Numbering begins at the B gap, progressing to the outside and back. The count is to three to account for the three potential ball carriers in the triple option. Everyone else either has a blocker assigned to them or is lined up beyond 5 yards from the line of scrimmage. The first down lineman lined up on or outside the B gap is #1. The next closest player lined up outside or stacked behind #1 is #2. If there is another player outside or behind #2 and within 5 yards of the line of scrimmage, that player is #3. To illustrate this, let’s look at how Air Force frequently lined up against the Navy offense last week:
Air Force runs a base 3-4 defense. Against Navy, they brought their outside linebackers up to the line of scrimmage to present a 5-man front. On the left side of the ball in the illustration, the defensive end is the first player lined up on or outside the B gap. The outside linebacker is #2, and the cornerback, who is within 5 yards of the LOS here, is #3. On the right side of the ball, the DE and LB are #1 and #2 as well, but the safety creeping down in run support is #3. There is a 3-count to both sides. Because there is no numbers advantage, the quarterback would move on to his next read, which would be to run the play to the wide side of the field.
Numbers dictate more than just which side of the field to run the play. They also determine blocking assignments and who the quarterback’s keys are. Because of this, every player– not just the quarterback– needs to recognize the numbers. Whoever is #1 becomes the quarterback’s read key, determining whether the QB keeps the ball or gives it to the B-back. #2 becomes the quarterback’s pitch key. Those two players go unblocked. The playside A-back blocks #3.
Now, let’s take that and apply it to what we saw on Kaipo’s 78-yard TD run.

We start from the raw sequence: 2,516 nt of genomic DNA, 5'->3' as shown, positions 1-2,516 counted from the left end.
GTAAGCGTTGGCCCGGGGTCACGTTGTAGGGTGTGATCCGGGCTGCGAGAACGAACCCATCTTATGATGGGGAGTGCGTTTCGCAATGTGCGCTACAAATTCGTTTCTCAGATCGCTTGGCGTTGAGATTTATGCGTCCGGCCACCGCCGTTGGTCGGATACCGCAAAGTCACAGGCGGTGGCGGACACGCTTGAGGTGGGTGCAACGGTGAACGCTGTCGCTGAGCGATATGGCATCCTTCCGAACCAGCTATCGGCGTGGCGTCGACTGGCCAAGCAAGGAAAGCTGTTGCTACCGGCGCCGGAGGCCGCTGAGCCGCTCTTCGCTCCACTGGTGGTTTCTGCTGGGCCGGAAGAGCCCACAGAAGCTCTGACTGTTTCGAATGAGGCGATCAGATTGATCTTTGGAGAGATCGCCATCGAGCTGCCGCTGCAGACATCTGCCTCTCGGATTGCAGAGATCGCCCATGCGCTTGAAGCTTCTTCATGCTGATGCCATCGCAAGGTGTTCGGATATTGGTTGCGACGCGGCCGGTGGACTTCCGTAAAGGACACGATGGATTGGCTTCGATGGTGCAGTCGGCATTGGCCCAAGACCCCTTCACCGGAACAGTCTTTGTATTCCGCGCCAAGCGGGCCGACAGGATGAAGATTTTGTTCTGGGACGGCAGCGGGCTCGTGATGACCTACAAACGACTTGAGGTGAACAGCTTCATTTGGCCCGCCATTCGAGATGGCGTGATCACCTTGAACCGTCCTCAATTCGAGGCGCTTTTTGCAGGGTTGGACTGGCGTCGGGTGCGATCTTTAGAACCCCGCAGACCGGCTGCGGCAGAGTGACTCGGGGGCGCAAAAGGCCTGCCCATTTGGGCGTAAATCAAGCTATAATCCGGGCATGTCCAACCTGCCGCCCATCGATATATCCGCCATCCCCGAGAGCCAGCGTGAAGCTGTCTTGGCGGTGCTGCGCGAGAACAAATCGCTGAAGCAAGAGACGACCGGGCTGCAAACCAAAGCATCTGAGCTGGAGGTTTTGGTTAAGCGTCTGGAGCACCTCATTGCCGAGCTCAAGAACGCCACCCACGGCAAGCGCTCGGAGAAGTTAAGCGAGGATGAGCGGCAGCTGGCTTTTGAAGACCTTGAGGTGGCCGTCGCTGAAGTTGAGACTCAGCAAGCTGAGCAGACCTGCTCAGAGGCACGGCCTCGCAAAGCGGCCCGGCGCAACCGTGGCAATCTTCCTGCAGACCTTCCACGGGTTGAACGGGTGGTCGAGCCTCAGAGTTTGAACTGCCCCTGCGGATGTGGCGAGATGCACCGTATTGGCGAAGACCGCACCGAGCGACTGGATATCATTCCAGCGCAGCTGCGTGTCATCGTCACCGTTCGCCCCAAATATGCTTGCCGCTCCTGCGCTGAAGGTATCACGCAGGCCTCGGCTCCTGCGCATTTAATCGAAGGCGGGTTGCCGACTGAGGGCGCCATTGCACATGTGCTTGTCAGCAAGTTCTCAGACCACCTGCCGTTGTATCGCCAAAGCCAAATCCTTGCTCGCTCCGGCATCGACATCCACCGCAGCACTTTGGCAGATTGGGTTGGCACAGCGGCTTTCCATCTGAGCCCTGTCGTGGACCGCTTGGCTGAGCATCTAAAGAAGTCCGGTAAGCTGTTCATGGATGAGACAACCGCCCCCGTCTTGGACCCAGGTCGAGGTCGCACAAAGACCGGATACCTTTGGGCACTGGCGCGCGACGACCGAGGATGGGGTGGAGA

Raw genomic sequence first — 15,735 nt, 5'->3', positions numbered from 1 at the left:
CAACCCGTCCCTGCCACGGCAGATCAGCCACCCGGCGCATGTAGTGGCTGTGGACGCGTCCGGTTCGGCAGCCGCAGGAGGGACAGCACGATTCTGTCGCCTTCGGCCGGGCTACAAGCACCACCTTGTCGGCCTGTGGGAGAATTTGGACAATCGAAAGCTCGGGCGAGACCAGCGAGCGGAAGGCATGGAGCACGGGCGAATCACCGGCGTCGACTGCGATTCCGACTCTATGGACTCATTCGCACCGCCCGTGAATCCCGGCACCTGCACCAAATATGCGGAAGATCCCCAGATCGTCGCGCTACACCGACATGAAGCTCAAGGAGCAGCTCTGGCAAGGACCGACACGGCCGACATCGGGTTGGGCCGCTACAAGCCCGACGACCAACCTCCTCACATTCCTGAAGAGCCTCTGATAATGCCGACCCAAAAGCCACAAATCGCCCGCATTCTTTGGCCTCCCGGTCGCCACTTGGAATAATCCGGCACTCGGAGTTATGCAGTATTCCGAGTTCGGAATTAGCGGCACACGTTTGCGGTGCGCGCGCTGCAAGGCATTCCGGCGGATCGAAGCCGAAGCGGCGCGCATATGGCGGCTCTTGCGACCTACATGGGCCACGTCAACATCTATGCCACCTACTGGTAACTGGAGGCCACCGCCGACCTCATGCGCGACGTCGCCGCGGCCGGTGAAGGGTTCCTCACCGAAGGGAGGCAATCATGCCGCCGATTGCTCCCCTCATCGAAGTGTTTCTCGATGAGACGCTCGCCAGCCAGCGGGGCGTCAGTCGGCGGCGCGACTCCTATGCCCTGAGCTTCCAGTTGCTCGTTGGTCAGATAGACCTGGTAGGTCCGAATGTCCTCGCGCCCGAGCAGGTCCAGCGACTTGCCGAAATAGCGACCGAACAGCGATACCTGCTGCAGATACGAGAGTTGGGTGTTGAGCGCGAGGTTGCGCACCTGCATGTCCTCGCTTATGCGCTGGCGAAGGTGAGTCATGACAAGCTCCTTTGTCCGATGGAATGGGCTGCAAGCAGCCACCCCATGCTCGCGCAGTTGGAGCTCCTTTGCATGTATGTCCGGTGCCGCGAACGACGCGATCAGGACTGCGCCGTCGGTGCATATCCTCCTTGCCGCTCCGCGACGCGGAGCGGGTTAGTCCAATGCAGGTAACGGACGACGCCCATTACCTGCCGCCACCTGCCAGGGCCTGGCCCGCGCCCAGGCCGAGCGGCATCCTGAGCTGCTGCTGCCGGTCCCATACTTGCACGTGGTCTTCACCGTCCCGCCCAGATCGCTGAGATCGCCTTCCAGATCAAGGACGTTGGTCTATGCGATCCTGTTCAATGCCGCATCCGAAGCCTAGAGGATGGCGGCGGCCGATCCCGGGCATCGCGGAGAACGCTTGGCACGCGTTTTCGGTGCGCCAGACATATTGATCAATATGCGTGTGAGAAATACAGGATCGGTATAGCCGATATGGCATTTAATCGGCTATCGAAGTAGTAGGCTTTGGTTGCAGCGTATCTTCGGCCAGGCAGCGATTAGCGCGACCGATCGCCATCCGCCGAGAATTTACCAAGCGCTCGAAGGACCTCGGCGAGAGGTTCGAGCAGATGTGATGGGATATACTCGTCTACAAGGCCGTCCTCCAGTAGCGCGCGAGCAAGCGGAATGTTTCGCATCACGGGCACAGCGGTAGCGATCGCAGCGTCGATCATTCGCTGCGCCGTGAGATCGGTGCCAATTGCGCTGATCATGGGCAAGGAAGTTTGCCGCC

On that play, #1 played the fullback dive. Kaipo made his read, kept the ball, and moved on to his pitch key, the outside linebacker (#2). As the pitch key, #2 was also left unblocked. Instead of playing the quarterback, though, #2 went to play the fullback as well, leaving the quarterback uncovered. Kaipo read this and turned upfield. The free safety read the option and began to move forward in run support. But by the time he saw that Kaipo had the ball, it was too late. When a runner as fast as Kaipo gets a full head of steam, there’s no way that a safety will be able to see him, stop, turn around, and accelerate fast enough to catch him. 78 yards later and the crowd gets an Anchors Aweigh serenade.
Now, take a look at the way that Army is lined up in the first photograph:
Army has used a 4-4 defense against Navy every year since Paul Johnson arrived, and they’re lined up that way here. On this particular play, the corners are lined up beyond 5 yards from the line of scrimmage, and are therefore unnumbered. The middle linebacker on the left is also unnumbered because he is lined up over the guard, and therefore inside the B gap. Here, the quarterback reads a 3-count to the right and a 2-count to the left. This is a numbers advantage, and the play should be run to the left side.
#1 and #2 are again left unblocked as the quarterback’s keys. The playside A-back, though, does not have a #3 to block. His responsibility on this play is to carry out a “load” block. This means that he heads straight upfield and looks for the first unnumbered playside linebacker. If that linebacker is moving in the direction of the play, the A-back will block him. If that linebacker is moving away from the play or is playing the fullback dive, then the A-back will move on to block the safety. The wide receiver is responsible for blocking the corner.
These are the basic reads for the triple option out of our base formation. This only addressed how players evaluate the defensive alignment; once the ball is snapped, the quarterback has a whole new set of reads on his keys that he must carry out to know where the ball should go. The blocking schemes that the offensive line uses are different on plays that are run to a 2-count side than plays run to a 3-count side, which adds to the importance of the quarterback making the right call before the snap. While these are the basic blocking assignments, the coaches can tinker with them. Blocking schemes are usually at the heart of Paul Johnson’s halftime adjustments.
Confused yet? Keep in mind that this entire post was only about one play as it is run out of one formation. This barely scratched the surface. Players have a lot to learn if they want to be effective in this offense. It’s funny sometimes to hear some people call the offense simple, while others describe it as complex. They’re both right. It’s simple in the sense that on any given play, each player has a very specific job to do based on his read. It’s complicated because there are a lot of different reads to make in a lot of different situations. Either way, players need to master the mental game before they can use their physical ability.